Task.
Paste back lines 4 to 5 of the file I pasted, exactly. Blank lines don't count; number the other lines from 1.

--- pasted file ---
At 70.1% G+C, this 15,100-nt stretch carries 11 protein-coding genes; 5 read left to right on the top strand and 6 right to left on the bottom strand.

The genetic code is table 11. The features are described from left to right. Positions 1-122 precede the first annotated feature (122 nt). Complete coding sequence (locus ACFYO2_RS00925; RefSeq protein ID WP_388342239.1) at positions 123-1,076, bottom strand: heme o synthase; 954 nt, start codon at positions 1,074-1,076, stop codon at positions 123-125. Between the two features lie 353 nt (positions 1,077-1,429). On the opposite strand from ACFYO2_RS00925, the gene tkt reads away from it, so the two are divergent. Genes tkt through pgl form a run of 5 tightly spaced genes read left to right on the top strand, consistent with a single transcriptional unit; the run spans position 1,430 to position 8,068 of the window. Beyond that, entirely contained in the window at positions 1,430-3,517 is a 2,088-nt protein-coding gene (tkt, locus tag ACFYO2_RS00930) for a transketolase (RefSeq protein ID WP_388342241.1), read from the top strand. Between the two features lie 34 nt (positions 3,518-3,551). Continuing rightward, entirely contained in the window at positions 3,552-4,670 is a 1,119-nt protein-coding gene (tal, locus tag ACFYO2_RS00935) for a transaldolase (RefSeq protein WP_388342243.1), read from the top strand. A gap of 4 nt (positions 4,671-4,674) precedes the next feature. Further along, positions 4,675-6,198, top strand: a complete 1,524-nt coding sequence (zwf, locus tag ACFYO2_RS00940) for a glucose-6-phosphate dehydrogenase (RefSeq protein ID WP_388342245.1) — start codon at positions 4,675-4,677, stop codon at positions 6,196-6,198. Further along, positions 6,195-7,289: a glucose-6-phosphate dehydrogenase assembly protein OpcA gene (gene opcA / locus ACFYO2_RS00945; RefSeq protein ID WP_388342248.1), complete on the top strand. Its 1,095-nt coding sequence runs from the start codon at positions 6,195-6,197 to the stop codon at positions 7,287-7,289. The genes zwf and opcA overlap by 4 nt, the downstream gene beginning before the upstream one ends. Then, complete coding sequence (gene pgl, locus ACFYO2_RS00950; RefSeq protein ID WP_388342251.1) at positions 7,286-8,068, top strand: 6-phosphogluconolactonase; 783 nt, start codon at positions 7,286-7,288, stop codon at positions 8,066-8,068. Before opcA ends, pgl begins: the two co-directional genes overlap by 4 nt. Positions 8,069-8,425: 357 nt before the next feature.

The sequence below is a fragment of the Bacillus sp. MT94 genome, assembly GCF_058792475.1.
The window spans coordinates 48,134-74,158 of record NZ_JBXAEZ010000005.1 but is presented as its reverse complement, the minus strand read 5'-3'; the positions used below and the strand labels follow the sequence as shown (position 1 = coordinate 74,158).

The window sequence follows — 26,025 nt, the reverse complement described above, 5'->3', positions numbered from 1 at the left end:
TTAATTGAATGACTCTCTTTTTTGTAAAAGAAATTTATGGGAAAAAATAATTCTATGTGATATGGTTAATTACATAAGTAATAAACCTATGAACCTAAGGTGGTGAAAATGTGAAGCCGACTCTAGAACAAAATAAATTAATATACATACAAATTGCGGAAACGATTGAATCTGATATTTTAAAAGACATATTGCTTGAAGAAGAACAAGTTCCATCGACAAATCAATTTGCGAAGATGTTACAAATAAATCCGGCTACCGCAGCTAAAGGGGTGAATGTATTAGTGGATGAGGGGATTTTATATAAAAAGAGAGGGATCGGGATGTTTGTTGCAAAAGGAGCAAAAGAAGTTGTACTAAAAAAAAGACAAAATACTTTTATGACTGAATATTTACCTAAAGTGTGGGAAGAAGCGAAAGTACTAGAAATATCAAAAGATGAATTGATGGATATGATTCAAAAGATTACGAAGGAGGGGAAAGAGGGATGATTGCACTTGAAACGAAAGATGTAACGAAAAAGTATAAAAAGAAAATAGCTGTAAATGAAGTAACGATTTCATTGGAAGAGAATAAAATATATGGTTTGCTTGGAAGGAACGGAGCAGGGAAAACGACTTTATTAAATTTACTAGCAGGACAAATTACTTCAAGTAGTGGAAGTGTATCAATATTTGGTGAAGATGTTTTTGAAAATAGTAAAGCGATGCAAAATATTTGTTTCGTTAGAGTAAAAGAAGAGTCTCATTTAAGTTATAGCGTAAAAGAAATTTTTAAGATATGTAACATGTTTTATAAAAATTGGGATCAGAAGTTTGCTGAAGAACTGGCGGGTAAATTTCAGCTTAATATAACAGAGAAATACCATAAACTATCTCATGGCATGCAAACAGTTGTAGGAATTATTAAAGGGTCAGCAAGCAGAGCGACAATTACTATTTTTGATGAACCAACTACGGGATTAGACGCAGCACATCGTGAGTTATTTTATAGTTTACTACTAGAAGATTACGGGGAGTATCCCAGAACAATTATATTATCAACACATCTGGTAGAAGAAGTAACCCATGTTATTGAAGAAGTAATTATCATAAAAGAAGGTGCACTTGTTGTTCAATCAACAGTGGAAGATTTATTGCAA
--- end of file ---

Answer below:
The window spans coordinates 48,134-74,158 of record NZ_JBXAEZ010000005.1 but is presented as its reverse complement, the minus strand read 5'-3'; the positions used below and the strand labels follow the sequence as shown (position 1 = coordinate 74,158).

The window sequence follows — 26,025 nt, the reverse complement described above, 5'->3', positions numbered from 1 at the left end: